Jeremiah Vaught
Hosea 3:1-5:7, Psalm 90

Infidelity is the theme of our reading today. Rather, infidelity in light of painstaking fidelity is the main focus. Hosea’s call from God to take Gomer back at cost to himself from out of prostitution sets the stage for God’s descriptions of Israel’s infidelity and the patience the Lord will show. Many are offended at the depiction of disloyalty and comparing it to prostitution, but the Old Testament writers do not hesitate to draw this parrallel. Even today, in our sexually promiscuous culture, the idea of a woman who has sufficient finances prostituting herself while married to an honorable and good man with whom she has children would still be considered by many a great evil. It always been seen this way, by the grace of God. Also by the grace of God, the Lord communicates how great our evil is through this imagery, that we might see the grace of our King. Like Hosea brings Gomer back, so God will bring those called by His name into right relationship with Him.
 

Jeremiah Vaught
Hosea 1-2, Psalm 89

God has asked prophets in past reading to take dramatic action to demonstrate the Lord’s work and character before the eyes of Israel. Jeremiah carried his yoke, and Ezekiel laid in the same area for an extended period of time. God hasn’t asked anyone to do what YHWH asks Hosea to do. God calls Hosea to marry a promiscuous woman, someone who is unreliable and unfaithful. So Hosea married Gomer, and together they had children. Then God calls Hosea to give names to his three children that would be a sign to Israel of how YHWH relates to them. But what it would it be like to go to school and be called “not loved” and “not my people”? Through Hosea’s family and the particulars of these dramatic actions, God is showing Israel who have they have been (unfaithful) and how God should relate to them (without love and rejecting them as a people). But like Hosea could name a child “not loved” and still show her love, so God will show Israel love even though she doesnt deserve it. Wrapped in God’s harsh words, are words of tenderness and provision for the future. Though none of us would like to be called to do what Hosea does, he does get a unique perspective on the radical love of God.
 

Jeremiah Vaught
Daniel 12:5-13, Psalm 86

Daniel wonders after seeing many visions, “How long will it be before these astonishing things are fulfilled.” (Daniel 12:6) The man clothed in linen responded with a message Daniel didn’t understand about “a time, times and a half time” which prompted one last question about the outcome of these visions. This conversation concludes with directions to Daniel to go about his business, for these events will certainly transpire, even if he can’t understand their meaning in entirety. The question Daniel first asked about a length of time is a question we have been asking as a church since Jesus first ascended to the right hand of the Father. We, with the Psalmist cry out, “How long oh Lord” (Psalm 13:1), and with the martyrs of Revelation that say, “How long, Sovereign LORD, holy and true, until you judge the inhabitants of the earth and avenge our blood?" (Revelation 6:10) Like Daniel, we see the upheaval God guarantees in scripture and the ending of all wars and we long for the days of judgement to come and go so we can be fully restored. In the meantime, let's go about our business of walking in fidelity with God.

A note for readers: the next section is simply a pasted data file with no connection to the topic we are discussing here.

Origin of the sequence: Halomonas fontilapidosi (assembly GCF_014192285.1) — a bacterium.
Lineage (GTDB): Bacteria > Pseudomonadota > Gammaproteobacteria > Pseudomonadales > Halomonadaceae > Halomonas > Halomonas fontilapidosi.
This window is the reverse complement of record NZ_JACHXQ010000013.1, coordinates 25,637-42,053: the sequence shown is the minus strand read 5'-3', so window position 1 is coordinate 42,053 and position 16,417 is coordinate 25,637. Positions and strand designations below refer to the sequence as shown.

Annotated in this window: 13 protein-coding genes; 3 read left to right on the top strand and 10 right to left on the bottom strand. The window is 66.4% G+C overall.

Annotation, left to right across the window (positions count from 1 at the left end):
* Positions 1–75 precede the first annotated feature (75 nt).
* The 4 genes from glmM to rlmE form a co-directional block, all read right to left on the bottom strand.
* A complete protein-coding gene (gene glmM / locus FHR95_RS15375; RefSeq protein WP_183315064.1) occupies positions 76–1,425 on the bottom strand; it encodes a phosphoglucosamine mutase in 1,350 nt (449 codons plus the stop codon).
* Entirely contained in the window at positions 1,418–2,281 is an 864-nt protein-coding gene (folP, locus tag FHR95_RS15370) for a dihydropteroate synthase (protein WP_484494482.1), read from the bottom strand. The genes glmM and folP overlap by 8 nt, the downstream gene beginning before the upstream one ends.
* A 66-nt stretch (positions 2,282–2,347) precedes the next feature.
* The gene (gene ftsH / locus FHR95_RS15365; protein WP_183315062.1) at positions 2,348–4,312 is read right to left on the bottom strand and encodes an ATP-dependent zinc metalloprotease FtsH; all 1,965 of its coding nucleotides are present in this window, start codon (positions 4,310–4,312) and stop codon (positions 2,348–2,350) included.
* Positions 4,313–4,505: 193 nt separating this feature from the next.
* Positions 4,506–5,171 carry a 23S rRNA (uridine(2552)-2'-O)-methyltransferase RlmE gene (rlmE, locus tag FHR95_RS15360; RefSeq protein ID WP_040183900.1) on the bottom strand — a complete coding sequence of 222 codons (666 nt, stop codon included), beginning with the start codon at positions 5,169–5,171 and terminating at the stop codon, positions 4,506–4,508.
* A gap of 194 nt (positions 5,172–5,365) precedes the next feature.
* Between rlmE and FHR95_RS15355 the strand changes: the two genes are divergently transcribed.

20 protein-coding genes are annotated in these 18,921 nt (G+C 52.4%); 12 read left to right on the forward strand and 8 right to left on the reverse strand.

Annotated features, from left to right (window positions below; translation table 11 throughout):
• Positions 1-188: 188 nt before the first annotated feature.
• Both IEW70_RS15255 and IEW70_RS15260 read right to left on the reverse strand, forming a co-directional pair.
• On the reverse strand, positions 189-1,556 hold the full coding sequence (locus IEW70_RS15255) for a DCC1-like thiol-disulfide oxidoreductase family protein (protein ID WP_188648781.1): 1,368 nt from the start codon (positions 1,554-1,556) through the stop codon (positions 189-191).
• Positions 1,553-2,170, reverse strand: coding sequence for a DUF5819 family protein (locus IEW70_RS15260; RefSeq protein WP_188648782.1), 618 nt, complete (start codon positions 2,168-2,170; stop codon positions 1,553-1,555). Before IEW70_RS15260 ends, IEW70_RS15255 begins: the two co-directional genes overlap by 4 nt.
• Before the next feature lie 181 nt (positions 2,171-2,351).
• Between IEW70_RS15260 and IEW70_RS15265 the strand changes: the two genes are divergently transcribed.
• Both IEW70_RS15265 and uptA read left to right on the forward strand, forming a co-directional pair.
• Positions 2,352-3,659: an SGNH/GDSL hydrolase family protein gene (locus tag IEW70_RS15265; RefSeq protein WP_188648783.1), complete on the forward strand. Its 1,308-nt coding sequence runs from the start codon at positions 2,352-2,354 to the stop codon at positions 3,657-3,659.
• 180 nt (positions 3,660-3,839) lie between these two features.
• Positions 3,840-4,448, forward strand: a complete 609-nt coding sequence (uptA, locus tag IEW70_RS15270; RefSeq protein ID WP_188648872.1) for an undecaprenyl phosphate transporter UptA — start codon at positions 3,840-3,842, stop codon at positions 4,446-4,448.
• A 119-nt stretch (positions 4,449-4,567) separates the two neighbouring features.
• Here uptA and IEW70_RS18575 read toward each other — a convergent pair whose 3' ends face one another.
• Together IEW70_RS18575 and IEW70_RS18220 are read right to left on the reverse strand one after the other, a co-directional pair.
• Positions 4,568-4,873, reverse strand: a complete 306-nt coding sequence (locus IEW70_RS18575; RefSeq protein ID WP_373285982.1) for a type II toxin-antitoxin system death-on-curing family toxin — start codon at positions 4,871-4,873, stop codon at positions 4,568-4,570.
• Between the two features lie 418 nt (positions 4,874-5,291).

Jeremiah Vaught
Daniel 10-12:4, Psalm 85

From Daniel’s vantage point, all that was prophesied in chapters 10-11 would happen in the future. Many writers will have lengthy disagreements in identifying the particular kingdoms of those chapters. No matter those disagreements, everyone believes Daniel 12:1-4 looks towards what still lies in our future today, towards the final resurrection. What Ezekiel 37 spelled out through describing dry bones taking on flesh, so Daniel here describes a day when God will raise all the dead for judgement, and some will enjoy everlasting life while others will experience everlasting condemnation. To reiterate what I said in Ezekiel 37, this is one of the first times in scripture that God clearly reveals what happens after death. That doesn’t mean God changed his plan, or people didn’t have questions about death, but rather that God chose to reveal certain aspects of redemption in steps. This is called by theologians “progressive revelation.” This concept has its pitfalls, but understood properly accurately conveys that the Bible tells us a story, and like any good book, doesn’t give away everything at first. Certainly, because of Daniel 12:1-4 and Ezekiel 37 many faithful Jews came to believe in what is called “the resurrection”, that is God’s day of ultimate judgement. In fact the Pharisees and Sadducees in Jesus’ day had lengthy arguments about whether this event would take place. Early Christians were in the Pharisees’ camp on this matter. Now, after Jesus’ rising from the dead, we actually believe this event predicted in Daniel has already in a sense begun. Jesus is the first to rise from the dead, proving God’s judges Him righteous, and now all those that place their faith in Him will enjoy that same judgement. Jesus is always the end (goal) of the story.